The previous night of my elder brother’s wedding. Most of my relatives were at home. In those days the wedding meal used to be prepared during the night, very much a communitarian task. Children used to enjoy thoroughly such times, intermingling with the adults and trying to understand adult conversations. Suddenly one of my aunts turned to me and said, “it will be your turn next…” I shook my head vehemently in negation. Then she said, “Oh are you going to join a convent then?” I did not answer her at all. Then another aunt said, “if she joins a convent she will be back within a week. She will not stick to convent life.” Another aunt added, “even if she stays on there, she will make others to get out…” Everyone laughed.
Though I was studying in class X at that time, I did not have a desire to join religious life. All that I knew was that I did not want to get married. I nurtured a secret desire to be of help to people who are suffering. I thought of becoming a doctor in order to help the sick and the suffering. After getting my class X results, my grandfather did not allow me to go for higher studies. He wanted to get me married as soon as possible. After one year I expressed my desire to study further and to my surprise he agreed to send me to college. I wanted to take the Science stream with biology for the 12th but my father insisted that I take mathematics instead. My dream of becoming a doctor got shattered. Gradually I lost interest in studies.
After my 12th exam, one day I was all alone at home. Suddenly the thought about my future began to trouble me. I wanted neither to pursue my studies nor to get married. Nonetheless I desired to dedicate my life in service. The thought of joining a convent came to my mind again and again. But each time I brushed that thought aside because I used to be very critical of the way many religious lived. According to me they were far away from living gospel way of life. At the end of four to five hours of struggle, suddenly an idea came to my mind as a flash of lightening. It was about joining the Presentation Order. It was like a Eureka experience. I felt so peaceful. I had heard about Presentations through my cousin sister who joined the order a few years back. She told me that ‘Presentations are not like that’ whenever I complained about religious in general. I was so certain that I have to follow this inspiration. I ran to my friend’s house to tell her about my decision. After hearing me she thought that this was my latest joke!!
It was only after a month that I told my parents about it. My father felt so upset and angry. He had to face his friends and relative who questioned, “Why are you sending your daughter to the convent? Isn’t she good looking? She is good at studies, suffers no disabilities, then why do you push her to a convent?”When my grandfather came to know about my decision he too was very upset and blamed my father. My mother who had already offered all her children to God even before they were born supported me in my decision. She tried to convince my father. At last he gave me permission to join. But he was still very sad and upset. He even told me that I am as good as dead to him.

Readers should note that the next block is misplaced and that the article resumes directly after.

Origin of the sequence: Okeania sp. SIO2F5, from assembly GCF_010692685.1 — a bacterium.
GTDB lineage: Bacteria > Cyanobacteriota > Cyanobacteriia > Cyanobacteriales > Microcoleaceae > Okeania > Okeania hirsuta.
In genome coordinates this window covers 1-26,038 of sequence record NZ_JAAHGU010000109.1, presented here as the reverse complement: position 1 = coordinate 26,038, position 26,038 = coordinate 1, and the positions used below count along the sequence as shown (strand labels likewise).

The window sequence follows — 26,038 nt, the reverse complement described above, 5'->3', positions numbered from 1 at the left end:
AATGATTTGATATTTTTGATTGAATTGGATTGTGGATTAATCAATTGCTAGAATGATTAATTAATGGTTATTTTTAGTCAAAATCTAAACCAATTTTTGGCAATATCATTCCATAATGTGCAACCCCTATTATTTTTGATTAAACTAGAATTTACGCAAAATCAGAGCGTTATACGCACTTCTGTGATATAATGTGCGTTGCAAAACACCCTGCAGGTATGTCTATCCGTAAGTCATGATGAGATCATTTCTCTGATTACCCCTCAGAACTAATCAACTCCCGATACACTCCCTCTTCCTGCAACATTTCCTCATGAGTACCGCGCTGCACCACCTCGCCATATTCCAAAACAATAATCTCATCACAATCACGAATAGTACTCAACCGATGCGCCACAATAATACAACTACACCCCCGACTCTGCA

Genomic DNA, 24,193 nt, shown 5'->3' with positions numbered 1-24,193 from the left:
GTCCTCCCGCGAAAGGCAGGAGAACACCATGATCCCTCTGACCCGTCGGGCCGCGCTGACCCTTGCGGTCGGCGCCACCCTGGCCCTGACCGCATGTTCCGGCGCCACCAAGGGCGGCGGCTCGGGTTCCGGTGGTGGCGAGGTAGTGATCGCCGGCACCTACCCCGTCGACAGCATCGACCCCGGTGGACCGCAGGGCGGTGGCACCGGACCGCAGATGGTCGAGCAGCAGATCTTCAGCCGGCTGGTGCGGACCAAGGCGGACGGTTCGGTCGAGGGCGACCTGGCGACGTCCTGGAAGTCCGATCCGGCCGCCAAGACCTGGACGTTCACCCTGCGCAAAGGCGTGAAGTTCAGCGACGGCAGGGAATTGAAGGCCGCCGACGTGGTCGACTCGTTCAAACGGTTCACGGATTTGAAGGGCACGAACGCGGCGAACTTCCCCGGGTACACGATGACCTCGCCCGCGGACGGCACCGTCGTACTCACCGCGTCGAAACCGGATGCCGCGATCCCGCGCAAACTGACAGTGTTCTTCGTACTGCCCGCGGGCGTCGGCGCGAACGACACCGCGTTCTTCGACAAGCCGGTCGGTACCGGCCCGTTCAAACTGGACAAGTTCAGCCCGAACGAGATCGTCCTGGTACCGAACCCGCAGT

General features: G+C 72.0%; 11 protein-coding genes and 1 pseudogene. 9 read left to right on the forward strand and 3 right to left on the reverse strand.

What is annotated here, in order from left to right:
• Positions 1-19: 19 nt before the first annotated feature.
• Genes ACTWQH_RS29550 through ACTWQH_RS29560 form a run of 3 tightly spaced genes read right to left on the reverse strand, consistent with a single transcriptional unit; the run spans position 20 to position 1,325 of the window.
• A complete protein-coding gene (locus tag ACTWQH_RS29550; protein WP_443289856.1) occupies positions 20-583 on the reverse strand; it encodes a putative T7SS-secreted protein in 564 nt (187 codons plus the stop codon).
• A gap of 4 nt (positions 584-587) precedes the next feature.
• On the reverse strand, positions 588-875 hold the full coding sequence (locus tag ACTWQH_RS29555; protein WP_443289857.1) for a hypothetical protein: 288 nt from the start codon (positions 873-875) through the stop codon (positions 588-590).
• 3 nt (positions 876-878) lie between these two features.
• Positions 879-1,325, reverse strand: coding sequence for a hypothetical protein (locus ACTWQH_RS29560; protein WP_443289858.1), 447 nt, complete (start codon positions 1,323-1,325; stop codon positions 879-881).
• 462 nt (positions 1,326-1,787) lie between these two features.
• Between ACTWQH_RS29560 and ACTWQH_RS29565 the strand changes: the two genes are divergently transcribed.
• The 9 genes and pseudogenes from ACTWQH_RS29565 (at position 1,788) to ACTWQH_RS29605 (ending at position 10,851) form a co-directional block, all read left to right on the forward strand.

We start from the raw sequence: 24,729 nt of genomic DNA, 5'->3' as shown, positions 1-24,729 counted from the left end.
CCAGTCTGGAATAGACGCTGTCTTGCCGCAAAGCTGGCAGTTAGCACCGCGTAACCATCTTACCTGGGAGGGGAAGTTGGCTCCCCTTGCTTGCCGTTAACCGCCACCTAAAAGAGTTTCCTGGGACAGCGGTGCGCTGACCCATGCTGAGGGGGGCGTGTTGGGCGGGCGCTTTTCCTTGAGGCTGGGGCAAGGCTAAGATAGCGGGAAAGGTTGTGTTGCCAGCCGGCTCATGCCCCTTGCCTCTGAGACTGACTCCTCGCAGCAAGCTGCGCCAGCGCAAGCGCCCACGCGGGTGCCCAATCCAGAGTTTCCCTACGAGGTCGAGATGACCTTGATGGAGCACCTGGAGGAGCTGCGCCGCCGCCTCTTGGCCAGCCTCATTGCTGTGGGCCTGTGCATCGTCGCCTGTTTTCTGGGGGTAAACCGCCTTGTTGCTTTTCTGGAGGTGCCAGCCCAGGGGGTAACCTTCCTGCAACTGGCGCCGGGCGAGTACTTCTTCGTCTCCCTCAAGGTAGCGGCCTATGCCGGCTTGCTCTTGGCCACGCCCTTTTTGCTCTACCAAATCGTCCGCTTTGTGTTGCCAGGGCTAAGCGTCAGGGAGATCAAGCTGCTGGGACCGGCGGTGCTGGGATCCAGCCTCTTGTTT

Reliving my ‘call experience’ during this year dedicated to Consecrated Life, I fail to comprehend the mystery of my call. I was never a pious girl who was interested in going to church or eager to join the family prayers. Even today I feel that my siblings were far better. Why did God choose me then and not them? Of course I used to feel compassion towards the needy, the poor and the sick even as a young girl and I had a desire to be of service to them. That was my only qualification.
During the course of my initial formation God purified my motivations and to some extent my understanding of vocation to religious life. While in novitiate, I had opportunities to interact and share with senior sisters who used to visit us occasionally. Gradually I realized that there is no community life – be it family life or consecrated life or for that matter any human organization – that is devoid of problems and issues, from which Presentation Sisters were not immune as well. That realization shook me very badly. I regretted joining religious life. I could not forgive myself for making such a foolish mistake in my life. I kept blaming myself. Days on I struggled. I could not share with anyone else.
Then one day while I was praying, I opened the Bible. My eyes fell on the passage from John’s Gospel. “You did not choose me, no I chose you” (Jn 15:16). That sentence went straight to my heart. Until that moment, I thought that it was I who joined religious life and it was I who took the decision. My thinking changed suddenly. If Jesus has chosen me to this life, then I am not to be blamed. He is responsible for bringing me to this place. Ever since that incident I had no doubt about my religious vocation even when I passed through difficult times.
Over the years, I do not claim that I understand fully why I am called or chosen to this way of life. All I know is this. It is a gift given to me, a mysterious gift. I am not sure whether I deserve this gift at all but it is given to me unconditionally. Since it is a gift, I have nothing to boast about. This awareness helps me to walk humbly with my God (Mich 6: 8).
There are thousands of consecrated persons in our country today who find meaning and purpose for their religious calling through intimacy with God in prayer, communal living, service to the needy, working for human dignity and rights, etc. even though they may not fully understand the mystery of their unique call.